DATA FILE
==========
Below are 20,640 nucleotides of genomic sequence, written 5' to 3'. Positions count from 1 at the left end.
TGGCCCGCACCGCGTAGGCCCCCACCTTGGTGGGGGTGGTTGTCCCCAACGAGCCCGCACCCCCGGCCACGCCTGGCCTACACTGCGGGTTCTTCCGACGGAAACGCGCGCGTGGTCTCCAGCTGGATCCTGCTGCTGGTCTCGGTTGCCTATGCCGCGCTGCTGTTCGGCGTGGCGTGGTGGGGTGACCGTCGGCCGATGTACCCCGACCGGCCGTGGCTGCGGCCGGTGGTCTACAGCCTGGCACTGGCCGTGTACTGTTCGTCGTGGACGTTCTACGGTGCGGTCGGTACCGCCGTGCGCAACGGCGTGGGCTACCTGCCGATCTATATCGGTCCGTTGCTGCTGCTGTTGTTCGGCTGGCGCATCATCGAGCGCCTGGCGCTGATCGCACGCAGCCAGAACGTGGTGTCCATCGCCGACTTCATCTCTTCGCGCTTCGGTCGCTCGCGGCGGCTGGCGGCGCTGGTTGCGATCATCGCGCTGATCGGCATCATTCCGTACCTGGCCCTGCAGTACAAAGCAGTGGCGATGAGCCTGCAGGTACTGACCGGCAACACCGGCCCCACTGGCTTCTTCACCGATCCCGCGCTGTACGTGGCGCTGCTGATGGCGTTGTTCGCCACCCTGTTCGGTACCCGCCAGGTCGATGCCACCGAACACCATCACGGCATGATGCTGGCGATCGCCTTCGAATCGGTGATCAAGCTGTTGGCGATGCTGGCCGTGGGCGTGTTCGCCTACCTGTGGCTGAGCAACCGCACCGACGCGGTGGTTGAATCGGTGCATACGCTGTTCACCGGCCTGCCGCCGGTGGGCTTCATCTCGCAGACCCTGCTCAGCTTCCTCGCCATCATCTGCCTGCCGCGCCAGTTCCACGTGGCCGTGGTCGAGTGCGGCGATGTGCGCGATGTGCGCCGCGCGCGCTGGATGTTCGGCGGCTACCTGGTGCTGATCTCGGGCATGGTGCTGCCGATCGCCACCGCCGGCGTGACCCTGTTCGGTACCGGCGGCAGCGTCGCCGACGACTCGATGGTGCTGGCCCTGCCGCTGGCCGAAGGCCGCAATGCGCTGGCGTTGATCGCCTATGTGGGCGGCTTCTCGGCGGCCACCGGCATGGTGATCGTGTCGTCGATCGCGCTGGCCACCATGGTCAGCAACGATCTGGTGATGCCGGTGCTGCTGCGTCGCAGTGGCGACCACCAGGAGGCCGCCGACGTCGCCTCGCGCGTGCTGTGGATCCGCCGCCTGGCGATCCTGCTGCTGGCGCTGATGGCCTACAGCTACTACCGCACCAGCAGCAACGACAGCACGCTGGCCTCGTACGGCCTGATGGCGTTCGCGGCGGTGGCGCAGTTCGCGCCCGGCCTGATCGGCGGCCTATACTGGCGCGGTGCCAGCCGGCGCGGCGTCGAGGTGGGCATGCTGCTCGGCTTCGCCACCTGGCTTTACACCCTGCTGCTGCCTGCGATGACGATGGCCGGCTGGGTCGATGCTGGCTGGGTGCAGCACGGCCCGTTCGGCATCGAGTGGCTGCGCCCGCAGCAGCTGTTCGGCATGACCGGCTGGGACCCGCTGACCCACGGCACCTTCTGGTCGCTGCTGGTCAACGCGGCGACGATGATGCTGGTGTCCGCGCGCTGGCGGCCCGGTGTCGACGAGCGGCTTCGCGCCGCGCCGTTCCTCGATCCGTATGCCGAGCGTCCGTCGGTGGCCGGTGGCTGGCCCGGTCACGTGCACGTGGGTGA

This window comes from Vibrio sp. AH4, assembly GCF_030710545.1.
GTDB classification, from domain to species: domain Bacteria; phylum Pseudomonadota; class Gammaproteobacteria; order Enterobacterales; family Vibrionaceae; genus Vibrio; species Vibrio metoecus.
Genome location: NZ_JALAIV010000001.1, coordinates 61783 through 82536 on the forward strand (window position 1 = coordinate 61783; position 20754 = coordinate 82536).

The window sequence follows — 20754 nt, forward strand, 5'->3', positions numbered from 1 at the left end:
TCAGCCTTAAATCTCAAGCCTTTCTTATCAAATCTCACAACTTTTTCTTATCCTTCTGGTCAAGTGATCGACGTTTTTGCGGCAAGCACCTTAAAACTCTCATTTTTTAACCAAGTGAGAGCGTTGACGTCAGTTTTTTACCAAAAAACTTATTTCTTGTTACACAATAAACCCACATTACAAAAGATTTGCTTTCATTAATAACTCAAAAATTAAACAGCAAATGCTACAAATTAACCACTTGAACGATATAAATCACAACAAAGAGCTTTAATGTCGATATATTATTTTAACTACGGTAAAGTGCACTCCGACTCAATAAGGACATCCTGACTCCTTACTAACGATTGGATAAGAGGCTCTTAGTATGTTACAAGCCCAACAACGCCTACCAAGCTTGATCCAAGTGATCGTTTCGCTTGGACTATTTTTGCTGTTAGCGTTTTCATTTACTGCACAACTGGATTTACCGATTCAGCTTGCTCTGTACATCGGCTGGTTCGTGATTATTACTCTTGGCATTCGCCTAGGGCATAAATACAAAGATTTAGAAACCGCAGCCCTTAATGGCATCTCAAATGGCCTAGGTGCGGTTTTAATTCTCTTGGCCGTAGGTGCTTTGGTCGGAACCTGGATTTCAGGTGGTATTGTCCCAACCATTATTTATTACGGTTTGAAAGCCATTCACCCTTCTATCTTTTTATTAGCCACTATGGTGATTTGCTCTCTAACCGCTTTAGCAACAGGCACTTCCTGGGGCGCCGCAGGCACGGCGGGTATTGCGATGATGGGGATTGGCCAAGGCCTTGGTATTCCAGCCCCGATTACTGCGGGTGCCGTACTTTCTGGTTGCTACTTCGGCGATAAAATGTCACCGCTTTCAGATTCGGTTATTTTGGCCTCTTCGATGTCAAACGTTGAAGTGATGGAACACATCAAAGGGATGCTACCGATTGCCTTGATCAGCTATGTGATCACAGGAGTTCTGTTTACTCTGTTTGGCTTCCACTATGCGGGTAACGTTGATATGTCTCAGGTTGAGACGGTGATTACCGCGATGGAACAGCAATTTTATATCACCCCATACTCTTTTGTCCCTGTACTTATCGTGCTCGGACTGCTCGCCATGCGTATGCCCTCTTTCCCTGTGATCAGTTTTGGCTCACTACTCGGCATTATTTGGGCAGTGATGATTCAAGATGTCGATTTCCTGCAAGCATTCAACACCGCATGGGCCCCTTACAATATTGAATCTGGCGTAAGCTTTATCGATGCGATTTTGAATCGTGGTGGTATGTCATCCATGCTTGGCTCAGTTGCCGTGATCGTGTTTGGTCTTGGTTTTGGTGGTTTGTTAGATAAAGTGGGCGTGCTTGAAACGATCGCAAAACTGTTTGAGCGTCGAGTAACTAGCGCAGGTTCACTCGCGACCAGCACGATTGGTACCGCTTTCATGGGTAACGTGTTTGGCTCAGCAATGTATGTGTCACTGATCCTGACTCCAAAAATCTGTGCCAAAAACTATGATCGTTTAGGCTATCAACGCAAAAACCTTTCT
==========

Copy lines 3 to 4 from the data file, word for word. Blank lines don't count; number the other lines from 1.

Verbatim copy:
This window comes from Vibrio sp. AH4, assembly GCF_030710545.1.
GTDB classification, from domain to species: domain Bacteria; phylum Pseudomonadota; class Gammaproteobacteria; order Enterobacterales; family Vibrionaceae; genus Vibrio; species Vibrio metoecus.